COLUMBIA, Mo 1/6/14 (Letter) -- Prompted by our ongoing coverage of the scoundrels, scammers, and good ol' boys who control Columbia and Boone County -- aka The Bosses -- a reader sent us this passage from The Lucifer Effect: Understanding how Good People turn Evil by Philip Zimbardo.
It's about the evolution of the kind of sociopath who loudly praises his/her community -- schools and parks and such -- then forces the school district and City Hall to pony up millions for park and school land, while at the same time, paying virtually no property taxes.
It's about the kind of sociopath who hides behind attorneys and LLC's and all manner of friendly disguises, lying in wait to take that one extra piece of public flesh. It won't hurt anybody, the sociopath rationalizes. After all, "it's for the children."
These sociopathic good ol' boys carry on without a conscience, our reader explained. Screwing the community is second nature to them, an entitlement they enjoy without question because nobody ever questions them. They recruit others into their "Inner Ring" using the sly techniques Zimbardo describes.
It's a good explanation for how we elect good people to the City Council, County Commission, and School Board, only to have so many of them sell us out to the sociopaths in our midst.
The Evolution of an Ol' Boy Sociopath, from The Lucifer Effect
"I believe that in all men's lives at certain periods -- and in many men's lives at all periods between infancy and extreme old age -- one of the most dominant elements is the desire to be inside the local Ring and the terror of being left outside.
Of all the passions, the passion for the Inner Ring is most skillful in making a man -- who is not yet a very bad man -- do very bad things." -- C.S. Lewis
Lewis describes the subtle process of initiation, the indoctrination of good people into a private Inner Ring that can have malevolent consequences, turning them into "scoundrels." I cite this passage because it is such an eloquent expression of how this basic human motive can be imperceptibly perverted by those with the power to admit or deny access to their Inner Ring.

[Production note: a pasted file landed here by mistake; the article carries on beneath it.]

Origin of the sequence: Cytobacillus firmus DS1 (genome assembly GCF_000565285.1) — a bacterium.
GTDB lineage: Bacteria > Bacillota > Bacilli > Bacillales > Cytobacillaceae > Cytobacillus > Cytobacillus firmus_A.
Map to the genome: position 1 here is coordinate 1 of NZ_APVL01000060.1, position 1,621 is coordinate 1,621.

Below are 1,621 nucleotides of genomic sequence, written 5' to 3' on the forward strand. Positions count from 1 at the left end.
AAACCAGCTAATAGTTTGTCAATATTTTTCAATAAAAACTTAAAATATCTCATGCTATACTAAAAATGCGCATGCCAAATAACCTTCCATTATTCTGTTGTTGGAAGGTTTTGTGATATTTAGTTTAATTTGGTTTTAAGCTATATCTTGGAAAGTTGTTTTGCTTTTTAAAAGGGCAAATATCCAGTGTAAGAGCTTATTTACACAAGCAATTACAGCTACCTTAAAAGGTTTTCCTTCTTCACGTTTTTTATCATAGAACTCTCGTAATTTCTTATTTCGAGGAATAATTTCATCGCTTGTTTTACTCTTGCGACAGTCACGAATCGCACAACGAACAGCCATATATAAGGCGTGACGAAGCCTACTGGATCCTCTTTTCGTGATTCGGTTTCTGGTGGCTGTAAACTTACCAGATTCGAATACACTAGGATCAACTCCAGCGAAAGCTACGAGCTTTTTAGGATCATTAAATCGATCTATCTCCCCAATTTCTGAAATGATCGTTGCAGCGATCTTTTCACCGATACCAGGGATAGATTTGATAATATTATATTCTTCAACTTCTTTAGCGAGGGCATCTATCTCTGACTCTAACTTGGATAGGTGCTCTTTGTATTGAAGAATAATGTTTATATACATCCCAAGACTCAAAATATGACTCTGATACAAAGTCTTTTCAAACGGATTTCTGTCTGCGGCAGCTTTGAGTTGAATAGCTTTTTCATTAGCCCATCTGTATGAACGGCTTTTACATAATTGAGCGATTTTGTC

To nine out of ten of you, the choice which could lead to scoundrelism will come, when it does come, in no very dramatic colors.
Bad men obviously threatening or bribing will almost certainly not appear.
Rather, over a beer, a drink, or a cup of coffee, disguised as a triviality and sandwiched between two jokes, from the lips of a man or woman whom you have recently been getting to know rather better -- and whom you hope to know better still -- just at the moment when you are most anxious not to appear crude, or naive, or a prig -- the hint will come.
It will be the hint of something, which is not quite in accordance with the technical rules of fair play.
Something the public -- the ignorant, romantic public -- would never understand.
Something which even the outsiders in your own profession are apt to make a fuss about, but something -- says your new friend -- which "we" -- and at the word "we" you try not to blush for mere pleasure -- something "We always do."
And you will be drawn in, if you are drawn in, not by desire for gain or ease, but simply because at that moment, when the cup is so near your lips, you cannot bear to be thrust back into the cold, outer world. It would be so terrible to see the other person's face -- that genial, confidential, delightfully sophisticated face -- turn suddenly cold and contemptuous.
It would be so terrible to know that you had been tried for the Inner Ring and rejected.
And then, if you are drawn in, next week it will be something a little further from the rules and the next year something further still -- but all in the jolliest, friendliest spirit.
It may end in a crash, a scandal, and penal servitude. Or it may end in millions of profit, a peerage, and giving the prizes at your old school.
But you will be a scoundrel.
-- A former employee of one of Columbia's biggest Bosses